Bluegrass is the latest to emerge of the traditional American music styles. Informed by hundreds of years of culture from many part of the world, its musical language is exceptionally diverse.   The creation of bluegrass as a recognized style is mostly credited to Bill Monroe of Kentucky.  Born in 1911, Monroe was inspired by his “Uncle Pen” who played the Kentucky fiddle style in the family’s Scottish tradition.  Young Bill wanted to fiddle but, being the youngest sibling, the instrument was already taken and the mandolin was the household instrument that remained.  Monroe was intent on making the most of the situation however, and created a new way of playing the mandolin that emulated fiddle playing, even creating some of the most famous American fiddle tunes from the instrument.
Bill Monroe on the Grand Ol' Opry

The Monroe Brothers (Bill and Charlie)
Monroe began his career in the early 1930s with a duo singing an uncharacteristically high tenor harmony above his brother Charlie and refining his mandolin skills while touring extensively in the southeast and Midwest. In 1938, Bill wanted to expand to a full band sound and left the duo traveling to Little Rock, Atlanta and then into North Carolina joining up with Cleo Davis (guitar & vocals), Tommy Millard (spoons) and, arguably Bluegrass music’s first fiddler, Art Wooten.  The music they played was still known as hillbilly music however, although the seeds of change were being planted.

At this same time hillbilly music in South Carolina was also being revolutionized by fiddlers Joseph Emmet Mainer and his brother-in-law Roscoe Banks working under the group name J. E. Mariner’s Mountaineers.  It was when they added Snuffy Jenkins to the group, performing his 3-finger banjo rolls on his 5-string banjo influenced by the 3-finger style blues and ragtime guitar music from his native Piedmont region of North Carolina, that the characteristics of the modern bluegrass band were first heard. 

In 1936 the Mountaineers teamed up for an RCA recording of a music style that would become known as the bluegrass sound – a full two years before Monroe’s Bluegrass Boys made their first appearance.  After a short run on the Mountain Music Time radio show for Ashville, North Carolina’s WWNC (’38-’39), the original Bluegrass Boys (Monroe, Davis, Wooten and Millard) moved to Greenville where Millard was replaced by bassist/singer/comedian Amos Garen.  It was this quartet featuring Monroe’s innovative mandolin playing and the distinctive 4-part singing rehearsed extensively at Monroe’s direction for months  - but still no banjo - that took the Grand Ol’ Opry by storm in 1939 with Monroe’s virtuosic hillbilly singing on his own Mule Skinner Blues.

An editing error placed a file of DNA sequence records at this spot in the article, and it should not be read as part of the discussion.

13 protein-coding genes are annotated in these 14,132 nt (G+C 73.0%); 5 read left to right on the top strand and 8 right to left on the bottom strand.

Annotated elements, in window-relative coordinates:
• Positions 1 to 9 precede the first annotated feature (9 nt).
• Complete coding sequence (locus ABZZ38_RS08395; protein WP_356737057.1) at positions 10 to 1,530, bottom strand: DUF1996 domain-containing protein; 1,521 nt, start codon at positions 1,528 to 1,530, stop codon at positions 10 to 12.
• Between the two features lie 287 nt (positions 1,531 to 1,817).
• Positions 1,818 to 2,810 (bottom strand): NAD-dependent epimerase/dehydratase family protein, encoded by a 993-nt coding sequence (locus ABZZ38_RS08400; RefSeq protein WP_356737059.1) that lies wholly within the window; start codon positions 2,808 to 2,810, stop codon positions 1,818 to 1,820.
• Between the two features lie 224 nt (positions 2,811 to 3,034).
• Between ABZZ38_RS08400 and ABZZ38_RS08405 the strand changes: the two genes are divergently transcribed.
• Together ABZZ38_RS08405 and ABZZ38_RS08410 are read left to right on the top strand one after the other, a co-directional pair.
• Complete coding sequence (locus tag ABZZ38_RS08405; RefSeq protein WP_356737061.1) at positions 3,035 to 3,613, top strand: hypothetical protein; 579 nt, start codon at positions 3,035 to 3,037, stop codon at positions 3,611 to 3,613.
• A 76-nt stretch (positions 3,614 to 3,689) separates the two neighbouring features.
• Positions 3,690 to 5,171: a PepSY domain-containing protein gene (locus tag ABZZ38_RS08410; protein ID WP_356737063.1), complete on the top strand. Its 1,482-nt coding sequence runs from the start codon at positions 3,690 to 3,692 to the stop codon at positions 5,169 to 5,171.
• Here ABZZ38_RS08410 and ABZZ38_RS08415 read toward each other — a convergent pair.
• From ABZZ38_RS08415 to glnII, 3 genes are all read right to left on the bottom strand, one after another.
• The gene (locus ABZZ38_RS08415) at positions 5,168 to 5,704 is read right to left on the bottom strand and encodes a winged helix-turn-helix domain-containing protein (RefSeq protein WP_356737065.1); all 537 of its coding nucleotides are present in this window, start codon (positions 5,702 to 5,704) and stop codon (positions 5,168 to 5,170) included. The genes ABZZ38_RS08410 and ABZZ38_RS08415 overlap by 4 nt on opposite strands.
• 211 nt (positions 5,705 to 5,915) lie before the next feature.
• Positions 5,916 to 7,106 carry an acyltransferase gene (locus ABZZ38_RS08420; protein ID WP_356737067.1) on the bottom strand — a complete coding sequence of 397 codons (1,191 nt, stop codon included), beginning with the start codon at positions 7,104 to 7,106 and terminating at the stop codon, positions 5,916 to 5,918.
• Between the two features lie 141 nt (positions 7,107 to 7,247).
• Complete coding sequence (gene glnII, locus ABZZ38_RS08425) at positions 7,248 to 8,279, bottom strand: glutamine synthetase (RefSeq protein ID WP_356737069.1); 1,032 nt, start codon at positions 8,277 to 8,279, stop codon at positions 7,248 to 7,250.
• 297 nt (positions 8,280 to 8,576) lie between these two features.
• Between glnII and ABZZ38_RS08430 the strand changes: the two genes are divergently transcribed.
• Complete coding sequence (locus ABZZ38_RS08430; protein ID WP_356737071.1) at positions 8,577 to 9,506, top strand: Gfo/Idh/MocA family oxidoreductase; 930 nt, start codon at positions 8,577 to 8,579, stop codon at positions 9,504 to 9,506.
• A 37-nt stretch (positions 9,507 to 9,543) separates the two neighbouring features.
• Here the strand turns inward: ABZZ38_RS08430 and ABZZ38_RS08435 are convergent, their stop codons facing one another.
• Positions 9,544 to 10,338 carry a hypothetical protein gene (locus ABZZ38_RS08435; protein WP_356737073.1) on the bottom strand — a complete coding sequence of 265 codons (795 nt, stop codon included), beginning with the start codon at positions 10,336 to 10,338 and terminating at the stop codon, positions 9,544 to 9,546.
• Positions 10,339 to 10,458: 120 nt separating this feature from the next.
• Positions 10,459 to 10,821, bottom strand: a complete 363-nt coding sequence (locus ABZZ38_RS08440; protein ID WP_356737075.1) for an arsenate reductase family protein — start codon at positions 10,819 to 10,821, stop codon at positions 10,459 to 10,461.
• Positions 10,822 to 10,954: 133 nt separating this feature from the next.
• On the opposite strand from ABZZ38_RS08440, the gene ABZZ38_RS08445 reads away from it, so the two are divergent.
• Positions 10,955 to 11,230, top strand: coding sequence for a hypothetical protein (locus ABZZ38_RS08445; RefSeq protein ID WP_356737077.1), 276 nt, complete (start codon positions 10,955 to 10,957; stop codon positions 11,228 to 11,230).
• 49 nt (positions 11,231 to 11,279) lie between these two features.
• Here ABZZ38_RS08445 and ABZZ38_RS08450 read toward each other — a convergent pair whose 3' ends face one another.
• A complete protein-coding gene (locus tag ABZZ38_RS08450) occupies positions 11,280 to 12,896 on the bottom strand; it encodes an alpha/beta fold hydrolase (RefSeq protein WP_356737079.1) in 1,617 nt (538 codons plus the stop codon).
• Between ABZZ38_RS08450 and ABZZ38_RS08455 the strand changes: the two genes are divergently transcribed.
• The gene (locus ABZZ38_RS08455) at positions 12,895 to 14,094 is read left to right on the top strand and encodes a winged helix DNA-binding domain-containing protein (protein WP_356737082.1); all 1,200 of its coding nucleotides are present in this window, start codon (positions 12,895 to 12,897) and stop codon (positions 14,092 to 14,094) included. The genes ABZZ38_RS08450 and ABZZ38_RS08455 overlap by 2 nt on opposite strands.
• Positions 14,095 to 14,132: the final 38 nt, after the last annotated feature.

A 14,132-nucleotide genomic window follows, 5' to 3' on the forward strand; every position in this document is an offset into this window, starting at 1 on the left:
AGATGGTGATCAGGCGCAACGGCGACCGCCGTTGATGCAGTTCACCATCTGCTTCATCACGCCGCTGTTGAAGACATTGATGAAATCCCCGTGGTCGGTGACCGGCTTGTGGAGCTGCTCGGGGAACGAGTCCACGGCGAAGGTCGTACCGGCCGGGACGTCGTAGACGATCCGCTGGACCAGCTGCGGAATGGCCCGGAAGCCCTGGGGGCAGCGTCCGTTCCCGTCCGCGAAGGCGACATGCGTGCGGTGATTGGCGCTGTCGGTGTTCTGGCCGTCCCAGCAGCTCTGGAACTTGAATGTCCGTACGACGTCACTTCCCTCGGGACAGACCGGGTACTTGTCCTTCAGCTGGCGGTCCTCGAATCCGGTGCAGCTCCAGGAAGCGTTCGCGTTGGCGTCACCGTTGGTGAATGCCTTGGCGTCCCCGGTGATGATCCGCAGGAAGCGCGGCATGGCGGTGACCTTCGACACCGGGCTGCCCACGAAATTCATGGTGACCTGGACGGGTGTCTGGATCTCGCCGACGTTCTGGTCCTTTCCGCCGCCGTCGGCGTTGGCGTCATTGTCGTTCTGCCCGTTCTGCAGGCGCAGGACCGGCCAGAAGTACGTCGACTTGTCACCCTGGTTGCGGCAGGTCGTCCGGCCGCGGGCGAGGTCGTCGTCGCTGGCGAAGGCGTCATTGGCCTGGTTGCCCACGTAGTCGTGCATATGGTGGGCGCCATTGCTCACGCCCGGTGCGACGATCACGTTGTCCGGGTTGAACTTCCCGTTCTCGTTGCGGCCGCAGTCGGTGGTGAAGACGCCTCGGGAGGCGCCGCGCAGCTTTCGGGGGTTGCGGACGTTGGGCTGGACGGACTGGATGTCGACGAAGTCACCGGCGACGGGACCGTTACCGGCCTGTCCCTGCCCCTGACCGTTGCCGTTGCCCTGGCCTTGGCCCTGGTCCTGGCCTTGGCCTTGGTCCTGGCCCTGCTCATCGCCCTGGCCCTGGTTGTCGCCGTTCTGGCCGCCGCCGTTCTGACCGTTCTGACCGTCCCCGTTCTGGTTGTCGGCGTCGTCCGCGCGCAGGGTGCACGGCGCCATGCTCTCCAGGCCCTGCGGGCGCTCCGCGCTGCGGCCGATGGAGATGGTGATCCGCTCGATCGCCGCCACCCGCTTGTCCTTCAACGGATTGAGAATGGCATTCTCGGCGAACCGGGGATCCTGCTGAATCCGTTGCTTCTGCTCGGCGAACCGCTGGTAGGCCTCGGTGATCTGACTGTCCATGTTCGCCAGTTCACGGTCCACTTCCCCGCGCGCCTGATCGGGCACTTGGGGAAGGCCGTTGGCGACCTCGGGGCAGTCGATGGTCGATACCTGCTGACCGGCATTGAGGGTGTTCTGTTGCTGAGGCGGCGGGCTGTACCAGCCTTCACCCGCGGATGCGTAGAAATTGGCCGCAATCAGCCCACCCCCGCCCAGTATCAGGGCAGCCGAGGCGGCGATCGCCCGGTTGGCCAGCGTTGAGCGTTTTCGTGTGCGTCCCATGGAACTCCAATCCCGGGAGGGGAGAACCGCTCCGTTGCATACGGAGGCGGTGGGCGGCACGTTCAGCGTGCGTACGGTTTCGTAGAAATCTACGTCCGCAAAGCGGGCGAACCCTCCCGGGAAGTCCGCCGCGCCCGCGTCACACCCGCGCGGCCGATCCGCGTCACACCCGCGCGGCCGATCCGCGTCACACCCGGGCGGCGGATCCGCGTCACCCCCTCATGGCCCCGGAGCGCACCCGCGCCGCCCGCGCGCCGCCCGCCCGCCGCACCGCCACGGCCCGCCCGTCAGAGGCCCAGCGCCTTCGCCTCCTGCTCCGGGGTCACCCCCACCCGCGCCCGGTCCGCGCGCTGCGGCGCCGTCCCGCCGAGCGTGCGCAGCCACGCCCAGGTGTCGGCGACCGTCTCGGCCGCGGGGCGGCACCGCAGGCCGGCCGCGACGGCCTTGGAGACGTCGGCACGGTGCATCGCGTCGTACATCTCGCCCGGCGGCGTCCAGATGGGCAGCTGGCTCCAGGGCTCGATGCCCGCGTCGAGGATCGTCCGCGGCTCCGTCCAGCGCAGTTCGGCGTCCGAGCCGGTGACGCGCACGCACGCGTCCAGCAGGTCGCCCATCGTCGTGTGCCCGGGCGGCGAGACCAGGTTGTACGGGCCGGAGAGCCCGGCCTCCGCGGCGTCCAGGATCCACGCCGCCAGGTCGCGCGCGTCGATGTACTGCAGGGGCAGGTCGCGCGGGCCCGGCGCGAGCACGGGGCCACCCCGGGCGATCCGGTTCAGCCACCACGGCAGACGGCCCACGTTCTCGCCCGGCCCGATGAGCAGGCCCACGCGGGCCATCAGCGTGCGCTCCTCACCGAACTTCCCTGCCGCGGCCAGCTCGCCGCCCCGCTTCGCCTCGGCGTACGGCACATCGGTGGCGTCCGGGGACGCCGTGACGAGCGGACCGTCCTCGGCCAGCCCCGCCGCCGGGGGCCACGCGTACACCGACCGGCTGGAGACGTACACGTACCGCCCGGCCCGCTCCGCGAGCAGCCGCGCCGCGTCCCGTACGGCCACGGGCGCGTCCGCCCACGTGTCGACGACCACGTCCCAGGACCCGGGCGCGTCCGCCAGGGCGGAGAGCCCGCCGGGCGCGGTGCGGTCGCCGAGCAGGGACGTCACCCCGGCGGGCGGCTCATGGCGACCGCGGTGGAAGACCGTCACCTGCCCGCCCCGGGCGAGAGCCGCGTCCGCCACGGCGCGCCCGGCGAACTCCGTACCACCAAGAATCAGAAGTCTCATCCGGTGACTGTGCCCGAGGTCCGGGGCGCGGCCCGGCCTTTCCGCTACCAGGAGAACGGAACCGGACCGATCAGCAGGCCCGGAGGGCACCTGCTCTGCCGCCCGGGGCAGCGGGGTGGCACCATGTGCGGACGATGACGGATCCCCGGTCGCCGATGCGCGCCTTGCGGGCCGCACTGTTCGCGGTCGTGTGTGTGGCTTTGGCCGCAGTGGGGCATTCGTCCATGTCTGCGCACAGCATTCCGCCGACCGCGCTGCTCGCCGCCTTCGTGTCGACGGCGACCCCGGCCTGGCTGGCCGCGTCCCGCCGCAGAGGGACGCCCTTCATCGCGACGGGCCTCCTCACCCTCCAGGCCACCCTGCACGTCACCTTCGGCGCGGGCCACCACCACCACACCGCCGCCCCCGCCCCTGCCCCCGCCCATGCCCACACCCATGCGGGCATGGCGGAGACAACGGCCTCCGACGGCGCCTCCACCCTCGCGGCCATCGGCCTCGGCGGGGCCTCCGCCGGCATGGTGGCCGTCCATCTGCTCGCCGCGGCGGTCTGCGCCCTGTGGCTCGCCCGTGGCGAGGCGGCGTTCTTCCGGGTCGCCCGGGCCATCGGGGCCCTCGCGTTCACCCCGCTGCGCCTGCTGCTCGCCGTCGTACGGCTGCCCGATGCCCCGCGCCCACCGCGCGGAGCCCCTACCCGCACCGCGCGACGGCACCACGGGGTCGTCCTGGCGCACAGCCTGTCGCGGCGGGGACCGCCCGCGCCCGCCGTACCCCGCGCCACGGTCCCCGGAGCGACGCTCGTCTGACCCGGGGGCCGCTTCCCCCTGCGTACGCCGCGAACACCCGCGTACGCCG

William, Prince of Orange
The term “hillbilly” has come to have negative connotations despite its noble origin.  The early Ulster-Scottish settlers in the hill-country of Appalachia sang songs about William, Prince of Orange, who defeated the Catholic King James II at the Battle of the Boyne in 1690 Ireland.  Supporters of King William were known as Orangemen and Billy Boys and their North American counterparts were referred to as hill-billies.  Monroe despised the stereotype of “backward mountain people” and insisted that The Bluegrass Boys wear suits and ties every time they performed.  They certainly were the best-dressed musicians at the Grand ‘Ol Opry in 1939!

Although he grew up with traditional Appalachian string-band music and the hymn-based music of the Carter Family and Jimmy Rogers, Monroe was inspired by the blues and ragtime music being played by both blacks and whites in and around his native Rosine, KY – music that was influencing all of the string players at the time.  Monroe learned music from a local black musician Arnold Schultz (a coal miner who played guitar)
Arnold Schultz - African American Blues Guitarist
and by the African American Golden Gate Jubilee Quartet from Virginia with whom he and his brother Charlie had shared the stage often in the Carolinas.
Golden Gate Quartet
The back-beat rhythmic emphasis, likely inspired by black musicians became an essential part of Monroe’s approach. Even more than a lead player, Monroe was considered a great rhythm player placing a huge emphasis on hard driving back-beat “chops,” a rhythmic stroke that was the precursor for the modern-day country and rock and roll snare drum. Another significant influence on Monroe was the playing of the legendary Fiddlin’ Arthur Smith who first joined the Opry in 1929 and who incorporated blues into his fiddle playing as well as developing a new hot “longbow” fiddle style used more for breakdowns than dance hoedowns. In an early studio pairing with Monroe, Smith recorded a few of his original fiddle tunes including Bill Cheatham, Smith’s Rag and Crazy Blues backed by the Bluegrass Boys. This was essentially the beginning of bluegrass fiddling.
Fiddlin' Arthur Smith
It is clear that if Bill Monroe was the “father” of bluegrass,” there were certainly many “uncles.”